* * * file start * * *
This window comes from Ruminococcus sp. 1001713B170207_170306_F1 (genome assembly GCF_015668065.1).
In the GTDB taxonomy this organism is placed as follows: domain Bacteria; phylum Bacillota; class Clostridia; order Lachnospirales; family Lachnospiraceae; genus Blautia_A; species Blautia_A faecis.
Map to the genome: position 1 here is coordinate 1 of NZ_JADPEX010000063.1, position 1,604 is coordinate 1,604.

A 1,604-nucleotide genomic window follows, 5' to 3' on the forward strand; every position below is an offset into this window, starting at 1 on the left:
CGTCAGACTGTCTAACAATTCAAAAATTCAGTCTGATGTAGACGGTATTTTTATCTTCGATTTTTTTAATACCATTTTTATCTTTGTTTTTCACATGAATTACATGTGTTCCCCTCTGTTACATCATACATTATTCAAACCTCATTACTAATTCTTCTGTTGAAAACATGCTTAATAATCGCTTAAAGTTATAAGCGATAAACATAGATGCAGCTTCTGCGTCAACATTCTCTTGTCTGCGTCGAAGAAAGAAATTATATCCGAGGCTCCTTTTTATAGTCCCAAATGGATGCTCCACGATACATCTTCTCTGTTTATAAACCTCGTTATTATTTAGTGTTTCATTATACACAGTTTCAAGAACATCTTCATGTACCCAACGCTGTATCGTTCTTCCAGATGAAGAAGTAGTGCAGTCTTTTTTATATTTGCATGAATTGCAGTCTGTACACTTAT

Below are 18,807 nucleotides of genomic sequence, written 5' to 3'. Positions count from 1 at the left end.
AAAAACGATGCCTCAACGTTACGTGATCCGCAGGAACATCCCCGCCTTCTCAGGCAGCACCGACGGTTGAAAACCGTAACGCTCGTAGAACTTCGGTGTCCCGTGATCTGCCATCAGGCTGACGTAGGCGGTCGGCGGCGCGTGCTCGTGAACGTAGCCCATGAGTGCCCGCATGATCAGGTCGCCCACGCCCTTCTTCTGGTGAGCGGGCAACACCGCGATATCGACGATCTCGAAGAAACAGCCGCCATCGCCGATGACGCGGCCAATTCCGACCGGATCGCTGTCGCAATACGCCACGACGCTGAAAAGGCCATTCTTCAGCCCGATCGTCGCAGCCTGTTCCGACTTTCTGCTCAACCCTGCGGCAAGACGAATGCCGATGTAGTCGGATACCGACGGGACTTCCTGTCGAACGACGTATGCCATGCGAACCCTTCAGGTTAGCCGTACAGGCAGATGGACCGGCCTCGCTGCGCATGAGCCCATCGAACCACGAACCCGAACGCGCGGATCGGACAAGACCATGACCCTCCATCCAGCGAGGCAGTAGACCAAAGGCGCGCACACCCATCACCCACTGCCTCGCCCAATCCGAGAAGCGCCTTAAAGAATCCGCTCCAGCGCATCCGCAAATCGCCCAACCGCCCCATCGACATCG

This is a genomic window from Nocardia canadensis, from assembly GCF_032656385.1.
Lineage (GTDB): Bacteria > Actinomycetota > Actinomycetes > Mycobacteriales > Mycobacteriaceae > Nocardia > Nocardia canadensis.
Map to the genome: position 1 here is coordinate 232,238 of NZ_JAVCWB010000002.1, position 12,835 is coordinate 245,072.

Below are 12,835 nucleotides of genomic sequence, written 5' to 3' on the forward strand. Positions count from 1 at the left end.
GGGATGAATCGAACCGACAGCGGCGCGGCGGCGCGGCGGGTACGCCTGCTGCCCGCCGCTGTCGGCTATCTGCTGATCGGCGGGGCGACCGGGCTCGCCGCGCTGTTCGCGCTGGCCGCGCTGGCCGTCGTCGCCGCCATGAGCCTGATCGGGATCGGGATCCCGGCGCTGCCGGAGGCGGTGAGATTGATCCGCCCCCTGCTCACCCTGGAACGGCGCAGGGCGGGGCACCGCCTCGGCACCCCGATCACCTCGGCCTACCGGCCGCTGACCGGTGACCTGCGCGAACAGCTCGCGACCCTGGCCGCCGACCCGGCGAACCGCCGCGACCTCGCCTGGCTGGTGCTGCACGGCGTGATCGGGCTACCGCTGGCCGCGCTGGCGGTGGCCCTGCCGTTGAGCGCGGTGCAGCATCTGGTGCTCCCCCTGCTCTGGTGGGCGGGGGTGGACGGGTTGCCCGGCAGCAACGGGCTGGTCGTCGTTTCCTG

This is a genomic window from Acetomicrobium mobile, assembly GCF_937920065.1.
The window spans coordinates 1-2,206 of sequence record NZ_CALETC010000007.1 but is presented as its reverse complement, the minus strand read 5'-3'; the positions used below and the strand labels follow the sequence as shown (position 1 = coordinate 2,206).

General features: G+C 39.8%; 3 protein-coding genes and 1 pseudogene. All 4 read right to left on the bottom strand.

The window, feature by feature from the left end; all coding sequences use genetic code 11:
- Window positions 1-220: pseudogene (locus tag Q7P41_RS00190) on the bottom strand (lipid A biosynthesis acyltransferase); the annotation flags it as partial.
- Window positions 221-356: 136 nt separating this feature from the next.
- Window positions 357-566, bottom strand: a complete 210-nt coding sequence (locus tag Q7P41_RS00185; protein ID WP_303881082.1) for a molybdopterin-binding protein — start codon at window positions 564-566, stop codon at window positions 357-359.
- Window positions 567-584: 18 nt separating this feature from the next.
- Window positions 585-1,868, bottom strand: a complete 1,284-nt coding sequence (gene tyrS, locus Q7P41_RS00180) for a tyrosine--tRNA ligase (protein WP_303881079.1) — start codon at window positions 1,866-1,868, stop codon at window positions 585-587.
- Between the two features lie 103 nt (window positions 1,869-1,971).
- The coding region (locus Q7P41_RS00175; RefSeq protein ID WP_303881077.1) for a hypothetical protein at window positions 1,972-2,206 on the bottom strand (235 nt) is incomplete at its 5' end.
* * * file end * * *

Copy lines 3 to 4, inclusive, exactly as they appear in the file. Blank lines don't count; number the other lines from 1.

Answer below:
Map to the genome: position 1 here is coordinate 1 of NZ_JADPEX010000063.1, position 1,604 is coordinate 1,604.

A 1,604-nucleotide genomic window follows, 5' to 3' on the forward strand; every position below is an offset into this window, starting at 1 on the left: